Glenn Lewis’ TAXONOMIES is a public work that was created for the exterior and interior of the Western Front building. It consists of six planted coniferous trees in newly thrown ceramic pots, wooden signs and a large format photographic study.
TAXONOMIES incorporates several elements that are characteristic of Lewis’ established 50-year art practice. In the past Lewis’ practice has include the use of ceramics, gardening and photographic studies. Cumulatively in this new work, these elements come together to draw attention to the displacement of the lumber industry as a primary industry in the region, and as a consequence, the decline of wooden architecture in the city of Vancouver.
One of a handful of wood frame buildings that still stand in Vancouver, the Western Front grows increasingly anomalous in its own neighborhood, as new condominium and mixed-use buildings are developed in Mount Pleasant. The Western Front’s building was originally a lodge hall, built for the Knights of Pythias, a charitable and community oriented fraternal order with American origins. The building has been maintained closely to its original architecture by the Western Front Society, an artist initiated arts centre, since 1973. One of the first such spaces in east Vancouver, the Western Front continues to pioneer in presenting and promoting developments in contemporary artistic practice. As well, the Western Front has been seeking ways to interact with the changing landscape of its neighbourhood, as it has become a corner in the city for new artistic venues, studio spaces and businesses participating in the creative economy. These elements are leading factors in why developers have identified the area as an attractive community for a new demographic of homeowners.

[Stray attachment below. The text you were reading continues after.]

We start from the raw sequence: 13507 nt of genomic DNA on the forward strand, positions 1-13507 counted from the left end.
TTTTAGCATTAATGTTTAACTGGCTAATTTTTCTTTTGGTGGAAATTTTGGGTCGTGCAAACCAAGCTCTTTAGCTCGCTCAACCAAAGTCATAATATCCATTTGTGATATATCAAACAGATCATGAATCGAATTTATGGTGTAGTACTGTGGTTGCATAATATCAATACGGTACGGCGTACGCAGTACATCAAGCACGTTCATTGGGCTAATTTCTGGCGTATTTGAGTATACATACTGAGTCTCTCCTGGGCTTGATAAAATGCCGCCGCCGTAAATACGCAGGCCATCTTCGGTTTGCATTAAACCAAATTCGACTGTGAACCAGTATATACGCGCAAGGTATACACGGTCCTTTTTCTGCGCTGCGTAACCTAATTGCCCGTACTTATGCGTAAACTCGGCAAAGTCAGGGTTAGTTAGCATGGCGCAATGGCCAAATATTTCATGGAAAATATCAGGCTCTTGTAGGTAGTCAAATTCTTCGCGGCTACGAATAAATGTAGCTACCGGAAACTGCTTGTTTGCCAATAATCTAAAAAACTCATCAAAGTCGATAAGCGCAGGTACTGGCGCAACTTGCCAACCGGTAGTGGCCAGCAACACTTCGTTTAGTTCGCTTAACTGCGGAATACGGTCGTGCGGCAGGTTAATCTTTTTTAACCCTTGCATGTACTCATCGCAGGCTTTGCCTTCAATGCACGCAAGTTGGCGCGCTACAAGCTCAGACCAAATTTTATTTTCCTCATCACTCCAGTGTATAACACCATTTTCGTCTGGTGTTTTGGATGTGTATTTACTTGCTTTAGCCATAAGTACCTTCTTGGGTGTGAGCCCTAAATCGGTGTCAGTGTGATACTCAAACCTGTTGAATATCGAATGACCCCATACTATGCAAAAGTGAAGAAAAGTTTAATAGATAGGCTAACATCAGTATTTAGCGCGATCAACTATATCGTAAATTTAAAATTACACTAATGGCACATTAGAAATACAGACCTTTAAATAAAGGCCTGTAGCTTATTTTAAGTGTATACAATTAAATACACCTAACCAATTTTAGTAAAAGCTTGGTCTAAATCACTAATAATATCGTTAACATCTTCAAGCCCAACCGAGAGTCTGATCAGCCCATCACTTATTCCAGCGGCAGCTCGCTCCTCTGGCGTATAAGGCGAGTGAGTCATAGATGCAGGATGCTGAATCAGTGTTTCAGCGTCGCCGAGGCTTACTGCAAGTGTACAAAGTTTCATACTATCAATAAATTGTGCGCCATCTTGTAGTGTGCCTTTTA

Each year the Western Front commissions a public building work that addresses these shifts in architecture and community. Previously, this series has included a work by the Vancouver based artist, Reece Terris’, who’s Western Front Front – Another False Front was a standout element of the 2010 cultural Olympiad.
As one of the founding members of the Western Front in 1973, Glenn Lewis’ has personally been involved in the centre and the dynamic surrounding of the Mount Pleasant community. TAXONOMIES implicates a critical and ongoing public conversation, as well as the personal concerns and evolving artistic interests of one of Vancouver’s most accomplished and revered senior artists.
Glenn Lewis is a senior Vancouver artist, administrator and teacher. Born in Chemainus, BC in 1935, Lewis attended the Vancouver School of Art (Emily Carr University of Art + Design) and studied ceramics under the celebrated English potter, Bernard Leach. As a founding member of the New Era Social Club, Western Front and Intermedia, Lewis was one of an internationally recognized group of artists who established social practice as an artistic medium in Vancouver. Lewis worked with peers to develop alternate channels for artistic exchange such as mailart, dance and synchronized swimming events, parades and dinner parties, and utilized video, fax and computer technology to expand this network and sphere of activity internationally. Through the course of his 50-year career, Lewis has integrated a material acuity with site-specific performance, video work and installation. In 2010, Presentation House Gallery presented Flakey: The Early Works of Glenn Lewis, and is currently producing a monograph with essays by Dieter Roelstraete and Jordan Strom. Works by Lewis are also included in Traffic: Conceptual Art in Canada 1965-1980, a major exhibition organized by the Art Gallery of Alberta, Justina M. Barnicke Gallery and the Vancouver Art Gallery, which is touring multiple Canadian venues between 2010 and 2013.